Government points to trade deficit

China confirmed Monday that it will challenge last week’s landmark World Trade Organization ruling against its state-controlled system of importing and distributing movies. Hollywood has claimed the WTO’s move as a victory for its efforts to crack the lucrative China market.

The Chinese government described the ruling, which upheld key parts of a U.S. complaint about China’s controls on importing cultural products, including Hollywood pics, as “regrettable.”

“We think it was improper for the WTO not to reject the U.S. request,” said Ministry of Commerce spokesman Yao Jian. “Based on the WTO schedule, we are actively preparing the documents necessary to lodge an appeal.”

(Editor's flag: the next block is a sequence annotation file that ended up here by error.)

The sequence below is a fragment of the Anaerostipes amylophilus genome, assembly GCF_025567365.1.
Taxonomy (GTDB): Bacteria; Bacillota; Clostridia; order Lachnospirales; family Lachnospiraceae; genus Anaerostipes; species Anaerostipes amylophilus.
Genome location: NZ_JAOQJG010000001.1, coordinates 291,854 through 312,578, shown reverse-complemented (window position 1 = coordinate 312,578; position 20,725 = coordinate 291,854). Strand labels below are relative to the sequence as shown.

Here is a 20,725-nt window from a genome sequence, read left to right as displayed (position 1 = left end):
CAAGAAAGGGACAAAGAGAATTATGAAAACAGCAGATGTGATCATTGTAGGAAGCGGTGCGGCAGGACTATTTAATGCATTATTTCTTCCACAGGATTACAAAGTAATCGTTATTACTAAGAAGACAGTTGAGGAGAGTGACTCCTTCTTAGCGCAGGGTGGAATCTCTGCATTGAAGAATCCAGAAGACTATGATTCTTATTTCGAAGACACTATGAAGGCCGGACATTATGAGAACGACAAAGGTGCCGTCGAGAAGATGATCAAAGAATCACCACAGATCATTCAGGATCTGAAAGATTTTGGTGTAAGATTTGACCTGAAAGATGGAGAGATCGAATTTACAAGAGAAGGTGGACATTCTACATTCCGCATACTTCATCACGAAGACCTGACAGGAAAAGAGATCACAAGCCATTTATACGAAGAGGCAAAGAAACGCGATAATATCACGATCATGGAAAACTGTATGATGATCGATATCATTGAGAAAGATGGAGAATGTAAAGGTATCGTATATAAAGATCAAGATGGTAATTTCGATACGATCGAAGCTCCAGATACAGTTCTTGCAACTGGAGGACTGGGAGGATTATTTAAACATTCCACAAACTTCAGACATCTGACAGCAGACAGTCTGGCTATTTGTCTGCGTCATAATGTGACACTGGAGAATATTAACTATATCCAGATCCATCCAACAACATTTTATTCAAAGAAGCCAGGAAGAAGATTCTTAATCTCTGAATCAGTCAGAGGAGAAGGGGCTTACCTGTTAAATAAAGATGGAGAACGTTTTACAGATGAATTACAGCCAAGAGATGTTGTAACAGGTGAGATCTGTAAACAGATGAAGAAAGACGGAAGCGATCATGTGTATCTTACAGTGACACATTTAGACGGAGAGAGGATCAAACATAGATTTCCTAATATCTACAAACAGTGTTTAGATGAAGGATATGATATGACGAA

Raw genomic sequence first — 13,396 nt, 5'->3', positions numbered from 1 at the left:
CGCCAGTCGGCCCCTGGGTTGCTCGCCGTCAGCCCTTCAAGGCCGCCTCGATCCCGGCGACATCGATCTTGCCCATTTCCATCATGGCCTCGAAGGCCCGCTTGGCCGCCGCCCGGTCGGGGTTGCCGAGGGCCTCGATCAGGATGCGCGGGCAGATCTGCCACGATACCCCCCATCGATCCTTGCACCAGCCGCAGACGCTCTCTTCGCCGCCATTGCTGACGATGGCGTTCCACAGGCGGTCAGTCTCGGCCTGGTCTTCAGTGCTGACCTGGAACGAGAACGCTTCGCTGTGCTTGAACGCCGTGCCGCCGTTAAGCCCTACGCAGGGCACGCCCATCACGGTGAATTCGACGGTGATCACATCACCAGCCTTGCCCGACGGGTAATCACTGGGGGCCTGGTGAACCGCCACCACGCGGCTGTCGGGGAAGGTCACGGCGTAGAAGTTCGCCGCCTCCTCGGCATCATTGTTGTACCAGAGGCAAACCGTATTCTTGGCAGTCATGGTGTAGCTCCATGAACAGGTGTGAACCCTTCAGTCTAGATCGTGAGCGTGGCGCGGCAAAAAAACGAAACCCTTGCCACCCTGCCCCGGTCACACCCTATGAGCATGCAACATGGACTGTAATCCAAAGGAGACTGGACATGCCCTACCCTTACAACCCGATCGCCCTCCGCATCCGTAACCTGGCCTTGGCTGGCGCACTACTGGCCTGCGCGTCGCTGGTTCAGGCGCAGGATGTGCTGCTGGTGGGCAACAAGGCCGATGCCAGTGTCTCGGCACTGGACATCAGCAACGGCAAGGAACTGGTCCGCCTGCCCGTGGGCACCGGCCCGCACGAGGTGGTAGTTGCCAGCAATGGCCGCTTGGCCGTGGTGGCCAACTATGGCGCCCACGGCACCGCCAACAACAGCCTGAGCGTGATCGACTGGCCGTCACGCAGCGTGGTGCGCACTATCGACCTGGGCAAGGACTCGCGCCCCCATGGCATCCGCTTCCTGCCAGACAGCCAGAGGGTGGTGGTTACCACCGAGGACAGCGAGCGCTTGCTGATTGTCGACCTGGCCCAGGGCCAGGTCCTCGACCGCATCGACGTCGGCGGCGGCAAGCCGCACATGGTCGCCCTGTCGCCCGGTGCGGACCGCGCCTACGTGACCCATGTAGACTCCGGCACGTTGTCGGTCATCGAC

He said the Chinese cultural sector, including the film biz, had suffered a “huge” trade deficit and its competitiveness was weak. “Against this backdrop, I think it is appropriate and just for China to impose some controls that are in line with the country’s economic development stage, and cultural and historical tradition,” he said.

The appeal will add to tensions in trade relations between Washington and Beijing.

The complicated WTO ruling found that China had contravened the stipulation requiring equal treatment between local and foreign businesses and commitments China made in 2001, when it joined the WTO, to open up sales and distribution within three years.

It did not directly address China’s foreign-film quota, under which the China Film Group, backed by the powerful State Administration of Radio, Film and Television, controls most of the 20 foreign-film import licenses granted each year, allowing those 20 pics to be released on a revenue-sharing basis. Another 40 are imported for a flat fee.

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